MacroScope

Central banks should hedge: Gary Smith

Gary Smith, head of central banks, supranational institutions and sovereign wealth funds at BNP Paribas Investment Partners, has written a special guest blog for Macroscope in which he argues that central banks should consider ways to hedge their FX reserves against the crisis.

“After the 2008 crisis, a mathematical approach to measure the adequate level of foreign exchange reserves – import cover or an equation relating to short-term debt – no longer has much credibility. In the absence of sensible guidelines on adequacy of reserves there is now a general desire to have plenty of reserves.

yuan.jpg

What is lacking from the reserves debate, however, is whether National Wealth Managers in general (and central bank reserves managers in particular) should invest in assets that might increase in value during a crisis.

The traditional approach of investing in short dated, high grade government bonds is based on the desire to be in safe and liquid assets, which is logical enough. However during a crisis, it is not the stable value of the assets in which reserves are invested which is of interest to the currency speculators, but the pace at which reserves are being spent to defend the value of the domestic currency. Foreign exchange reserve managers do not invest in assets which might appreciate during a crisis for two probable reasons, firstly these investments would be based on the use of derivatives, and secondly such a strategy, as with any insurance policy, would require the payment of premiums. But perhaps using a small proportion of the many monthly increases in the value of foreign exchange reserves to help insure against the intense pain that can be created during a crisis might make some sense?

reservesThis chart shows the monthly change in Asian foreign exchange reserves in each month during a 15 year period 1995-2010. In most months (73%) foreign exchange reserves increased, usually by a small increment. What is also clear is that although months in which reserves fall are considerably less frequent, a fat-tail decline can be debilitating for the NWMs, and indeed for the nation.

The Big Five: themes for the week ahead

Five things to think about this week:

BOND YIELDS 
- Nominal bond yields have risen across the curve, while term premiums and fixed income volatility are higher in an environment of uncertainty about how central banks will exit from quantitative easing policies once recovery takes hold. Bonds have turned into the worst-performing asset class this year according to Citi and none of the factors which markets have blamed for this are about to disappear. Curve steepening seen in April/May has started to reverse and whether it continues is being viewed as a more open question than whether yields head higher still.

RATTLING EQUITIES? 
- World stocks’ are struggling to extend the near-50 percent gains seen since March 9 but they have yet to succumb to gravity despite a back up in government bond yields. Citigroup analysts reckon global equity markets can rally as long as Treasury yields stay below 5-6 percent but it might be the speed of yield moves that determines whether equities get rattled or keep looking past higher borrowing costs to the recovery story.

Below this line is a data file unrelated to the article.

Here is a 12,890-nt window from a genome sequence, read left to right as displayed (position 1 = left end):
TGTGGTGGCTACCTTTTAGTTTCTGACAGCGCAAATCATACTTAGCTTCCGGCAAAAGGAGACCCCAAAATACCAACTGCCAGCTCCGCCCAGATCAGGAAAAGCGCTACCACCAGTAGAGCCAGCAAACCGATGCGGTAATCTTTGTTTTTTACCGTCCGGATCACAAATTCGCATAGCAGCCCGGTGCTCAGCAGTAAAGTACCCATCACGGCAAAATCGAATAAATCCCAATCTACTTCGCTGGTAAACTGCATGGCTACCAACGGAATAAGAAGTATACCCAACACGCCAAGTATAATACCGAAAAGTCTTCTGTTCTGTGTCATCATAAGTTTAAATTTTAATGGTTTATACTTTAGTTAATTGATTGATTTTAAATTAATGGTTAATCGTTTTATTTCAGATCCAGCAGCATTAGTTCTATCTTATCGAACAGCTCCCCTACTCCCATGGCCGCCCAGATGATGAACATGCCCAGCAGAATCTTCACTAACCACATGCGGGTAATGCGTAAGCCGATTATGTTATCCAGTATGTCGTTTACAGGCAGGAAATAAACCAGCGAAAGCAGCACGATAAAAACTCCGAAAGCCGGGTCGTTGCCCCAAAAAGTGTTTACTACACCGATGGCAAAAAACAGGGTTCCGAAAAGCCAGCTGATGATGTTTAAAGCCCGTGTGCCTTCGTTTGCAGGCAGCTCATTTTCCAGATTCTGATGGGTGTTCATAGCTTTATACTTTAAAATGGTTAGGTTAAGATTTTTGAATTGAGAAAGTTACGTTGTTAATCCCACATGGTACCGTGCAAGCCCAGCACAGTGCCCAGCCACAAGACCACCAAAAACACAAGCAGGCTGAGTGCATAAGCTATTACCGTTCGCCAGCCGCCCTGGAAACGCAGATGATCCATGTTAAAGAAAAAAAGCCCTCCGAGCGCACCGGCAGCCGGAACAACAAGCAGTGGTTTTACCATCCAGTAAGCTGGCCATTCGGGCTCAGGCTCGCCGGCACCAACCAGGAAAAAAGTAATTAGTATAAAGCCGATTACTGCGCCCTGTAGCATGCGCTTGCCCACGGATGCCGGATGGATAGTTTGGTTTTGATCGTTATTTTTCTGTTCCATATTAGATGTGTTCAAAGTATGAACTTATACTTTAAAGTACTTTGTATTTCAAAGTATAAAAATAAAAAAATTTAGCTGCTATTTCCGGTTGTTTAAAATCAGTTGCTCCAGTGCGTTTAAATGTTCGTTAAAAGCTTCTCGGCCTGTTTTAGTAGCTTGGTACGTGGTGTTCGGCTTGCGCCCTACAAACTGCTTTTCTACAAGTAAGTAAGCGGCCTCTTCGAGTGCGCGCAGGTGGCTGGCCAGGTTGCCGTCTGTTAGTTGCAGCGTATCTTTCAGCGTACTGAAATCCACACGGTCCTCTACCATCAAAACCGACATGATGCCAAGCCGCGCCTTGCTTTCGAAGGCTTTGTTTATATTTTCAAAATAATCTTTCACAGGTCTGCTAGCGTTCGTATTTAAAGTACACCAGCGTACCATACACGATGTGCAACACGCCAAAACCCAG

INFLATION EXPECTATIONS 
-  Increases in the prices of oil and other commodities have seen the CRB index rise about 30 percent in less than four months and sustained gains will risk filtering through to prices and price expectations. Inflation reports are due out on both sides of the Atlantic next week but markets are looking further out and starting to price in the risks of a pick up in price pressures. Breakevens have turned positive all along the U.S. yield curve for the first time since autumn and euro zone breakevens have risen. Also, a Bank of England survey indicates public price expectations are up. Bid/cover ratios and tails at inflation-linked bond auctions will tell their own story on extent of demand for inflation hedges.

Strolling away from the dollar

All this talk about ditching the dollar as world reserve currency may be irrelevant — central banks are already walking away.  The latest International Monetary Fund figures show dollar share of world FX reserves falling to 64.0 percent in last year’s fourth quarter from 64.4 percent the previous quarter. Doesn’t sound much, but at that pace dollar is less than half of world reserves in less than a decade. years. It was the same for once mighty sterling. The pound’s share dropped to 4 percent from 4.5 percent. The euro rose 1 percentage point to 26.5 percent.

Marc Chandler of  Brown Brothers Harriman says not too much should be made of this though. ”The reserve figures are heavily influenced by valuation swings,” he says.

Still, given the debate about SDRs. . .

(Reuters photo: Kai Pfaffenbach)